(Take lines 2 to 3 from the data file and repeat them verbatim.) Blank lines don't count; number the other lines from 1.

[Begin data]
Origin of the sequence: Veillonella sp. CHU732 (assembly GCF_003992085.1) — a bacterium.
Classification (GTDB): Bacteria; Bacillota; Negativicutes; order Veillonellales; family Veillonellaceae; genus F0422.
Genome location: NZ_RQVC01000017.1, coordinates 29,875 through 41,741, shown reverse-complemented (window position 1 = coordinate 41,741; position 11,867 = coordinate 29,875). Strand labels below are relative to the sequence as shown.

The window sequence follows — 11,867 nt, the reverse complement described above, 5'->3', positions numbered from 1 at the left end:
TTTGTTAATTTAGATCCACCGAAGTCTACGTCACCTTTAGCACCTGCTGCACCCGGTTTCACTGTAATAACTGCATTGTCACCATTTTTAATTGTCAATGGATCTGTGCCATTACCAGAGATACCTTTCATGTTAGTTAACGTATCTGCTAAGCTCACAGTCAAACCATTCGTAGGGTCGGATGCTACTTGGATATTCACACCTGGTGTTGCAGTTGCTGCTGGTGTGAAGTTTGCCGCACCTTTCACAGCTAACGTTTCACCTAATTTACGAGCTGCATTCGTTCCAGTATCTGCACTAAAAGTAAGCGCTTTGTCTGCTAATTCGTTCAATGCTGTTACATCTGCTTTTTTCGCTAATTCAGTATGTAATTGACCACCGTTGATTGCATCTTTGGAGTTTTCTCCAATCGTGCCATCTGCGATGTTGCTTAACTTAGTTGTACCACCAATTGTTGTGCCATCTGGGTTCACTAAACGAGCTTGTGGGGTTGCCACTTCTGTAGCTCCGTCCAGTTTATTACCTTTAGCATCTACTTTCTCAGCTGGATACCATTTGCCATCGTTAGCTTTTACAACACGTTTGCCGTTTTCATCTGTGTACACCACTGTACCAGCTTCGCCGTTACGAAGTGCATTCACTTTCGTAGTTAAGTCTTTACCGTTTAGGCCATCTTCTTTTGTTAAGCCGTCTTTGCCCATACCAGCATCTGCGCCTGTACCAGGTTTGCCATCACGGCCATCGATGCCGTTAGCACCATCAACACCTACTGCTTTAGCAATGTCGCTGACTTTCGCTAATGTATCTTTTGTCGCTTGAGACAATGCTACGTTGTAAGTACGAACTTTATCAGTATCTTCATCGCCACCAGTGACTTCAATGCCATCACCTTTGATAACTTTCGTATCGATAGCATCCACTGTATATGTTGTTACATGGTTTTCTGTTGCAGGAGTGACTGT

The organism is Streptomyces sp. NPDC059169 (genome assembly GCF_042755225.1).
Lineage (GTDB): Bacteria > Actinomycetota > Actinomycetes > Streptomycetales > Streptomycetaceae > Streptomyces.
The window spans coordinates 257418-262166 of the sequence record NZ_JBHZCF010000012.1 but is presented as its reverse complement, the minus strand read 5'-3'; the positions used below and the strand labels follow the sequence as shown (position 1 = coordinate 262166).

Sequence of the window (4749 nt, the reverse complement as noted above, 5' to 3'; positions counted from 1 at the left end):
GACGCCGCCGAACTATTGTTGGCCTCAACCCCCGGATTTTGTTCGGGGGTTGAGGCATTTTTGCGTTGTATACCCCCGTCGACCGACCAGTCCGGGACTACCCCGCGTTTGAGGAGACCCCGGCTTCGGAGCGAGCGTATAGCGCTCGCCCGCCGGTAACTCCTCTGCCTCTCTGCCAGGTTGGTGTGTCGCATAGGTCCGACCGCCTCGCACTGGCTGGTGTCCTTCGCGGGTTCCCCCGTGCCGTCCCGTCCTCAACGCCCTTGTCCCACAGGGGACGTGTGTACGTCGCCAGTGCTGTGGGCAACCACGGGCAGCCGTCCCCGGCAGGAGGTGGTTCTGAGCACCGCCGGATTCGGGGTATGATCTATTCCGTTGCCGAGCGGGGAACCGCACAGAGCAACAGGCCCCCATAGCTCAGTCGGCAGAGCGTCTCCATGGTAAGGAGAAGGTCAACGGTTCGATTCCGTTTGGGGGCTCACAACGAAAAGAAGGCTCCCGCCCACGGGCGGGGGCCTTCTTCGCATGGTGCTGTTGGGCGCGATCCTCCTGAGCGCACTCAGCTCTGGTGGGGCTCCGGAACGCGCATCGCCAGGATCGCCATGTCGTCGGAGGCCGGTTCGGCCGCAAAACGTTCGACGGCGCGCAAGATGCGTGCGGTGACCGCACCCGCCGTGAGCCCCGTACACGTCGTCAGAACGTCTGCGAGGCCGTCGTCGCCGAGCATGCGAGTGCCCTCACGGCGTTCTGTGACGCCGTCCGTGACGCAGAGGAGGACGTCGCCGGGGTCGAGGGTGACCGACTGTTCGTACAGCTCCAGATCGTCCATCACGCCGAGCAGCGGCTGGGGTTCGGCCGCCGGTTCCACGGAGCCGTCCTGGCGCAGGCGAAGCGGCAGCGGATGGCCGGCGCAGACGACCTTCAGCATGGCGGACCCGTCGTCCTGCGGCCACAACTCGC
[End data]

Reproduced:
Classification (GTDB): Bacteria; Bacillota; Negativicutes; order Veillonellales; family Veillonellaceae; genus F0422.
Genome location: NZ_RQVC01000017.1, coordinates 29,875 through 41,741, shown reverse-complemented (window position 1 = coordinate 41,741; position 11,867 = coordinate 29,875). Strand labels below are relative to the sequence as shown.